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Medals of Excellence accentuates the positive for MTA workers in an embattled agency

(Left to right) Acting President for MTA Bus Company Craig Cipriano, Senior Vice President of Subways Sally Librera, Ewan McKay, TWU Local 100 President Tony Utano and New York City Transit President Andy Byford. (Photo by Mark Hallum)

Going above and beyond the call of duty for the average MTA employee does not go without recognition from agency leaders at the very top.

On Friday, the authority held an awards ceremony that recognized 34 transit workers who had saved lives and prevented tragedy while on the clock throughout 2019, often putting their own safety in peril, according to the MTA.

For New York City Transit President Andy Byford, the Medals of Excellence ceremony sets a different tone for the kind of attention the MTA usually gets; as opposed the negative, the agency gets to accentuate the positive.

“This is a key part of our renaissance as a transit agency,” Byford said. “[Medals of Excellence and On The Spot awards are] a deliberate, exact, 100% juxtaposition of what normally goes on, which is catching people doing things wrong; This is catching people doing things right.”

Ewan McKay, Larry Moreno, Tyrone Hampton, Joseph DiLorenzo, Carlos Rosa, Hopeton Kiffin, David Fields, Christer Beckford and Anthony Mannino were among many who received the highest accolades of the dozens of transit workers recognized.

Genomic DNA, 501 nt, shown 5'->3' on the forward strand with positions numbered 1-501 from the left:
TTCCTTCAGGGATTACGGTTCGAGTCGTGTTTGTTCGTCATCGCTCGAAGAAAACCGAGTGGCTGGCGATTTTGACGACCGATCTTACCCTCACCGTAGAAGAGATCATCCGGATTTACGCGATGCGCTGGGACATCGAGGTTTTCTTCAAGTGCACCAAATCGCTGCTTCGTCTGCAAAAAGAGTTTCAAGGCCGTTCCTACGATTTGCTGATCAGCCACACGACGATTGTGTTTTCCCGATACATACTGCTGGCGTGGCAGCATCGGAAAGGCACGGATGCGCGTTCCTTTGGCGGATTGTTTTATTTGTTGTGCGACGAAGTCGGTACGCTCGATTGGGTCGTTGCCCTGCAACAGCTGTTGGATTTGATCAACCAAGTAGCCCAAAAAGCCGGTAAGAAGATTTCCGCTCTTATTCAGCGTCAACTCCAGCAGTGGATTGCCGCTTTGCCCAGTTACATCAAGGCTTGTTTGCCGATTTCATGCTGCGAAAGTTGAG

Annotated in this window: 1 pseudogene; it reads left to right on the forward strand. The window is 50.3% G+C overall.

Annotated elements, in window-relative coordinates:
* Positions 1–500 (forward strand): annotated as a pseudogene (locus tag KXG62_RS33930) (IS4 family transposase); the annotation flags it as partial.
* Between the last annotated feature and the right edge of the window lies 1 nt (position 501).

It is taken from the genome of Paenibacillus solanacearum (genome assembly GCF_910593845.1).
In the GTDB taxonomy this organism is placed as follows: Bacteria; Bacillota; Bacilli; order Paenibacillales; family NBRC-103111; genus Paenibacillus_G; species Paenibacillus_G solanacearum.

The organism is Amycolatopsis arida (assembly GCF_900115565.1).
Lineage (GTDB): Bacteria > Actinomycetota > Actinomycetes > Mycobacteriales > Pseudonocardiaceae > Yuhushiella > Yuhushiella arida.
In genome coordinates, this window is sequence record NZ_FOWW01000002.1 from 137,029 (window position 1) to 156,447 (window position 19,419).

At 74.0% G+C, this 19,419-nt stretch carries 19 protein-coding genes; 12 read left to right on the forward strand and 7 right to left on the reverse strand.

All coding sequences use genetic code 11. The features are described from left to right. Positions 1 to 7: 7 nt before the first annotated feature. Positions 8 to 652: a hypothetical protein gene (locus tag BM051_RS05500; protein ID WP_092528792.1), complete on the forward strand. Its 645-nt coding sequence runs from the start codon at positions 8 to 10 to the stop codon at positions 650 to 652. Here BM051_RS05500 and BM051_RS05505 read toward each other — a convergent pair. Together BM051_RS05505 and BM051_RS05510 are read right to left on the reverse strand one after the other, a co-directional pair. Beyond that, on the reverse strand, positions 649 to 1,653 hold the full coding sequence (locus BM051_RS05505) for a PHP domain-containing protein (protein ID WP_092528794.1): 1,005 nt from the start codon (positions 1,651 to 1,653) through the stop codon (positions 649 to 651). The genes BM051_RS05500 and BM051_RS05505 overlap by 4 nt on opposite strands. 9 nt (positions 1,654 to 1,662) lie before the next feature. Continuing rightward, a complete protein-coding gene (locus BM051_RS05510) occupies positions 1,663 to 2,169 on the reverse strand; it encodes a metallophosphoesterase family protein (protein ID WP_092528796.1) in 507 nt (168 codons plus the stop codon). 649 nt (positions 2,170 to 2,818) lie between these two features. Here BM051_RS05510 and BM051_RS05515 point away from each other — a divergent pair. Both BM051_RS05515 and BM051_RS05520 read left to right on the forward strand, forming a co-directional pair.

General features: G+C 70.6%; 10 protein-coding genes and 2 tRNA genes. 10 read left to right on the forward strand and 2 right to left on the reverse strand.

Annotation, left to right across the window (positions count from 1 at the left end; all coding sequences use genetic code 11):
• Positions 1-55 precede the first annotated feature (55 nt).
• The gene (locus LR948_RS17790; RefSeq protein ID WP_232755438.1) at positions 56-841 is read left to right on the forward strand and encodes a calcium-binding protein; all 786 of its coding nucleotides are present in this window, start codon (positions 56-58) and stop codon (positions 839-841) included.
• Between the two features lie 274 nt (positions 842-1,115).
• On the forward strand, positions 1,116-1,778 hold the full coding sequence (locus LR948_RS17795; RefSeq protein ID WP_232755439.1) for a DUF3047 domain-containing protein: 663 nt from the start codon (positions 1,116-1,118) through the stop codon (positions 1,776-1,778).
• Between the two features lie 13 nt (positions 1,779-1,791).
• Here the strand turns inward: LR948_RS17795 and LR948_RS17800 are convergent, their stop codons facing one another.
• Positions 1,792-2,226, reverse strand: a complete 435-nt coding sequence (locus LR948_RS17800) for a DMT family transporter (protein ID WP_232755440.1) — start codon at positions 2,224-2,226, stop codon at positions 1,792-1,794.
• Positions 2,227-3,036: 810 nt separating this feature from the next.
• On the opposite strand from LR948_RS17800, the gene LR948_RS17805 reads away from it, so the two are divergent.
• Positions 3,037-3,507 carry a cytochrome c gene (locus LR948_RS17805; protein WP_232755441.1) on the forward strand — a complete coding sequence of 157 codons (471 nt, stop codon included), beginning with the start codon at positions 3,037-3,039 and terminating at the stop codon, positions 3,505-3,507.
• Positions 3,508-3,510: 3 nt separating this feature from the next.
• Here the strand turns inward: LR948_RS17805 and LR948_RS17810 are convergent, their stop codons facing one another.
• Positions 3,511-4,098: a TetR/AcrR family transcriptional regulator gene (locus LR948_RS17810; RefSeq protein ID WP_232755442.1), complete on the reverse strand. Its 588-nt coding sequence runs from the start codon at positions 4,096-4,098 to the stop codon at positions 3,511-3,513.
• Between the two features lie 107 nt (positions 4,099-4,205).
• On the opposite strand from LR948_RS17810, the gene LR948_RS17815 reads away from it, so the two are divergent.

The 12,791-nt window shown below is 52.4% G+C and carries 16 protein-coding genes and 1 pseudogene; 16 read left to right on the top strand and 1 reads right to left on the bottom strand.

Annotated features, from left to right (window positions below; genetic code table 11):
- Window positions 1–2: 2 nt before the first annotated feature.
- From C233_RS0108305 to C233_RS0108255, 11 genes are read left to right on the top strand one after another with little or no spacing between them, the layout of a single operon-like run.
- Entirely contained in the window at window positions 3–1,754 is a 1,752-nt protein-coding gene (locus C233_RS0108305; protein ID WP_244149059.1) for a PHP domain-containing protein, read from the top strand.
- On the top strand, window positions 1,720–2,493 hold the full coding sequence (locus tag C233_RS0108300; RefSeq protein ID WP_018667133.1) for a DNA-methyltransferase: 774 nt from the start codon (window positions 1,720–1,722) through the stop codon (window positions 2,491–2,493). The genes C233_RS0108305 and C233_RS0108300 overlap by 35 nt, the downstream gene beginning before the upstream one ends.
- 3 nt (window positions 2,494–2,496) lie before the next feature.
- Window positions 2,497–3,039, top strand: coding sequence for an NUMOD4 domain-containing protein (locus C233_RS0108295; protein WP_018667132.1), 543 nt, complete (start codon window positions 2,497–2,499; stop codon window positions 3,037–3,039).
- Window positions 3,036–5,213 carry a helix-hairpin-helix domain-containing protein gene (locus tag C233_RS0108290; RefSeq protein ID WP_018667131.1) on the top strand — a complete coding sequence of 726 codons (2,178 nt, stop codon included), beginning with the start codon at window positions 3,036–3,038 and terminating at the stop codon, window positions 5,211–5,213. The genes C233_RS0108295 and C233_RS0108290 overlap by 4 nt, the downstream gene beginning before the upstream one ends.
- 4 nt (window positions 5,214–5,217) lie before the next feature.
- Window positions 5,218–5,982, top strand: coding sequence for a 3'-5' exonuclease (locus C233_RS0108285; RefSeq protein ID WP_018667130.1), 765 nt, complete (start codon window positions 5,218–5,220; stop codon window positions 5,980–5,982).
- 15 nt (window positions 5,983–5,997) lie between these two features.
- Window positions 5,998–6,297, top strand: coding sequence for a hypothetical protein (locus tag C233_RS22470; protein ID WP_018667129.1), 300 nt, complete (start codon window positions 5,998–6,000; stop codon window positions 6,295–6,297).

On Aug. 7, Mannino was working as a signal maintainer near the Newkirk Plaza Station on the Q when he noticed people on the platforms yelling about a woman 0n the tracks. Realizing the train operator would not be able to see the woman around the curve in the tracks, Mannino jumped on the tracks and was able to flag the train which stopped about 3 feet from hitting the woman.

“It happened so fast, I didn’t really have much time to react, I just had to rush onto the tracks. I knew there was a train coming through and that there was a slight curve coming into the station,” Mannino said. “She was disoriented, just sitting in the roadbed for the train to hit her… I just happened to be at the right place at the right time, did what I had to do.”

The woman refused further help after the incident.

Beckford had found a two-year-old child in College Point, Queens while finishing his shift as a bus driver in the dead of night. It was cold winter evening, and Beckford said the child was in pajamas.

“He was just standing outside, shaking and crying so I just opened the door, picked him and put him in the bus. Turned on the heat and took my jacket, wrapped it around him,” Beckford said.

The Friday ceremony wrapped with Porgy and Bess opera performers.

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